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Broker of Record Letter – Should you Sign?

Broker of Record letters are a legitimate tool but they are abused.  Broker A  told us “I need a broker of record letter to approach Carrier X”.  We asked her to send the language required.  We expected something like this:

“This letter will serve to notify you that as of today’s date, we have appointed Broker A as our exclusive agent and/or broker with respect to X Insurance Company.  Broker A is hereby authorized to negotiate directly with X Insurance Company regarding placement of coverage for our insurance program(s).”

Instead we got:

“This letter will serve to notify you that as of today’s date, we have appointed Broker A as our exclusive agent and/or broker. Broker A is hereby authorized to negotiate directly with any interested insurer regarding placement of coverage for our insurance program(s).  We understand, however, that they will not share responsibility for any deficiencies in the insurance program to which this letter applies and to provide us with their recommendations. [emphasis added]”

The format proposed by the broker is not what they said it would be.  They said they were just trying to get to one insurance company, but presented a letter saying they were allowed to go to all of them, thereby undermining the competitive bid structure.

Would a busy CFO catch this? Maybe not. Without understanding the system, it would not be immediately clear that Broker A was trying to prevent all other brokers from getting to the marketplace.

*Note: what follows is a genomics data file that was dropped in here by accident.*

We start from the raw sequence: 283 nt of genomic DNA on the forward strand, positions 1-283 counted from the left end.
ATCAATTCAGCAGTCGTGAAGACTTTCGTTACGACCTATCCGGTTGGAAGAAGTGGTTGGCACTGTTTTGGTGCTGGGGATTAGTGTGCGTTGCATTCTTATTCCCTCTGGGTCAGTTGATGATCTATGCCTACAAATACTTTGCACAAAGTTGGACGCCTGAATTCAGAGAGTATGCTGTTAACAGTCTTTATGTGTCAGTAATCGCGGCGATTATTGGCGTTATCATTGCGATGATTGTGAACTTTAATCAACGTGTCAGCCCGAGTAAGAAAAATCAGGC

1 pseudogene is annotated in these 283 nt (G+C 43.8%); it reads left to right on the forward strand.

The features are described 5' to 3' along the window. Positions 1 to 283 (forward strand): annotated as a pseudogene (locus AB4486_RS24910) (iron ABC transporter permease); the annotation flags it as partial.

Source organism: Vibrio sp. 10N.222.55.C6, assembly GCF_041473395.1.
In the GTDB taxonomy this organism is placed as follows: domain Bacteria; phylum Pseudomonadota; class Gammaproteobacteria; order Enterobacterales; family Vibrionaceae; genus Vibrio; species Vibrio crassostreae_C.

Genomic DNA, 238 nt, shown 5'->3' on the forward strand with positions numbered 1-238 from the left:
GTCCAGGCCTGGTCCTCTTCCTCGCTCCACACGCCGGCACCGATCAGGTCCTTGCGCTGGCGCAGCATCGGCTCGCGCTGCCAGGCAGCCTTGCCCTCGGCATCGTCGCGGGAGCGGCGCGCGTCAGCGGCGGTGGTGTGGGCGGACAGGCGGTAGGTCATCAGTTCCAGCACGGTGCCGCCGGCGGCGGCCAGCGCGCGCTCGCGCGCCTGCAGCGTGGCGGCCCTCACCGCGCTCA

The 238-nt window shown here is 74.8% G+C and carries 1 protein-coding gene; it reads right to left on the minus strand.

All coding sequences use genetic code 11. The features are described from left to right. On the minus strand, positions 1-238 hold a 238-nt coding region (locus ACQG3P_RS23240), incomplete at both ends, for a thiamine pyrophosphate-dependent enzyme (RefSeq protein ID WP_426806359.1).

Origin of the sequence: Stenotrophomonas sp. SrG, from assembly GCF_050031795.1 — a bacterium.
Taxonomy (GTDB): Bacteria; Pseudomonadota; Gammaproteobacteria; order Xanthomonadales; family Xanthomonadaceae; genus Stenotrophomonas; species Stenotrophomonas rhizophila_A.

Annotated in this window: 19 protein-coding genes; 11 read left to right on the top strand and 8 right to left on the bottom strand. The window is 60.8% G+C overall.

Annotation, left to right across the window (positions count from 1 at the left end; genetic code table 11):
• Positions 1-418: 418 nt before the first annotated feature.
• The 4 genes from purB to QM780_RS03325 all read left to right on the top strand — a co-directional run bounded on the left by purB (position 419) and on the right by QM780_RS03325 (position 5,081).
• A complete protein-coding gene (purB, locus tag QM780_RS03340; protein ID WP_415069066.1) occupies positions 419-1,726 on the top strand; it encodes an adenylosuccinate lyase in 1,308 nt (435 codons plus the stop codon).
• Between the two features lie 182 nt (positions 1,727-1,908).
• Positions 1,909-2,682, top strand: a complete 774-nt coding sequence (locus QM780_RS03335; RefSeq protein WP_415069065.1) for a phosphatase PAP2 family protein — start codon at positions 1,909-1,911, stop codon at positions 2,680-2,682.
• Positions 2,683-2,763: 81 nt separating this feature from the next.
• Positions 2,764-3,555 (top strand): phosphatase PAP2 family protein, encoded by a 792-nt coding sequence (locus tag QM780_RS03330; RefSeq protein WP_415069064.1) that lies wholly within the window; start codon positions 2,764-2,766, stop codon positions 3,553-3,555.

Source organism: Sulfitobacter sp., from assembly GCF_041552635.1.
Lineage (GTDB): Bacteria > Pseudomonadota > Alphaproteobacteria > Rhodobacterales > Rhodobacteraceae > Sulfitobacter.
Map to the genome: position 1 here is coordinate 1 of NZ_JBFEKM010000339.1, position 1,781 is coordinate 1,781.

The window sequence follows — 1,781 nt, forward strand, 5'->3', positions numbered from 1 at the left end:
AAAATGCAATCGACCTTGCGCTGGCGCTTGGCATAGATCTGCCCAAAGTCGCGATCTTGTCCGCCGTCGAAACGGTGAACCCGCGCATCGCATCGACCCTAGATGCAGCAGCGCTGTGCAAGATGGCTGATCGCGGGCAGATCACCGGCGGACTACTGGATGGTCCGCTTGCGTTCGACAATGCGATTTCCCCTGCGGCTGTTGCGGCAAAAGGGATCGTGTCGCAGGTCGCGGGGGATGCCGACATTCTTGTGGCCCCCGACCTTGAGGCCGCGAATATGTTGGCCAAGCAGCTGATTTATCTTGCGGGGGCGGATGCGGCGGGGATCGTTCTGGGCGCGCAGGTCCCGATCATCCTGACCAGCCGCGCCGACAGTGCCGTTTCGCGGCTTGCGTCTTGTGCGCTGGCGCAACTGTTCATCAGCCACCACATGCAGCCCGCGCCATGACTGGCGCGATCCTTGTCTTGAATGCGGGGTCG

Don’t try to go it alone, we understand the system, we can help.

This post was written by Abby Krueger of LicataRisk Advisors.  Contact Abby with questions or comments at [email protected]

Jan 30, 2015

Licata Risk Licata Risk & Insurance Advisors, Inc.
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LicataRisk Advisors is an independent risk management and insurance consulting firm. We are not brokers and we do not sell insurance. We are not connected to any insurance company or product in any way and do not receive commissions. This is an important difference as you will have an expert on your side who is only committed to you.

Licata Risk is not a law firm and does not practice law. General advice and contract input by the consultants, including those who are attorneys, is to provide insight into the risk and insurance aspects. Your attorney should be the final authority on any legal matter.